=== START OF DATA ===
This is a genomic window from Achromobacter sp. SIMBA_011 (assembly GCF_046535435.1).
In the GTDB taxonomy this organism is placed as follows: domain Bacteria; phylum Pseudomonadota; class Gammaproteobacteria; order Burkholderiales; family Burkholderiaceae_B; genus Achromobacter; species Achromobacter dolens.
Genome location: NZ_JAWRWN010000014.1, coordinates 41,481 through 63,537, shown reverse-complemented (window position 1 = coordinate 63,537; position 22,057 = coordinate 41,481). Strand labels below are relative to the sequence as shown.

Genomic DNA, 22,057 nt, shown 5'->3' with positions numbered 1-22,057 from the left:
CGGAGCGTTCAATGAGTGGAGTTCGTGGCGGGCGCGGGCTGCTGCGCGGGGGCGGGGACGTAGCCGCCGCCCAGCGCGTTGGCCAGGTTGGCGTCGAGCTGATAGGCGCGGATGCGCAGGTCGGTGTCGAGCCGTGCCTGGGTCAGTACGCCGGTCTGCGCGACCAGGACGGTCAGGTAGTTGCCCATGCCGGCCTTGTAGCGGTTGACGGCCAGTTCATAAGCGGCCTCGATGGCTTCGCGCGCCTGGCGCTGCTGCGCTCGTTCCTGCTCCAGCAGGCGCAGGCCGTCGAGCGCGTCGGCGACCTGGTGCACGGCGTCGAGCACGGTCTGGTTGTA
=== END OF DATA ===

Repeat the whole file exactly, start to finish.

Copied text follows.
This is a genomic window from Achromobacter sp. SIMBA_011 (assembly GCF_046535435.1).
In the GTDB taxonomy this organism is placed as follows: domain Bacteria; phylum Pseudomonadota; class Gammaproteobacteria; order Burkholderiales; family Burkholderiaceae_B; genus Achromobacter; species Achromobacter dolens.
Genome location: NZ_JAWRWN010000014.1, coordinates 41,481 through 63,537, shown reverse-complemented (window position 1 = coordinate 63,537; position 22,057 = coordinate 41,481). Strand labels below are relative to the sequence as shown.

Genomic DNA, 22,057 nt, shown 5'->3' with positions numbered 1-22,057 from the left:
CGGAGCGTTCAATGAGTGGAGTTCGTGGCGGGCGCGGGCTGCTGCGCGGGGGCGGGGACGTAGCCGCCGCCCAGCGCGTTGGCCAGGTTGGCGTCGAGCTGATAGGCGCGGATGCGCAGGTCGGTGTCGAGCCGTGCCTGGGTCAGTACGCCGGTCTGCGCGACCAGGACGGTCAGGTAGTTGCCCATGCCGGCCTTGTAGCGGTTGACGGCCAGTTCATAAGCGGCCTCGATGGCTTCGCGCGCCTGGCGCTGCTGCGCTCGTTCCTGCTCCAGCAGGCGCAGGCCGTCGAGCGCGTCGGCGACCTGGTGCACGGCGTCGAGCACGGTCTGGTTGTA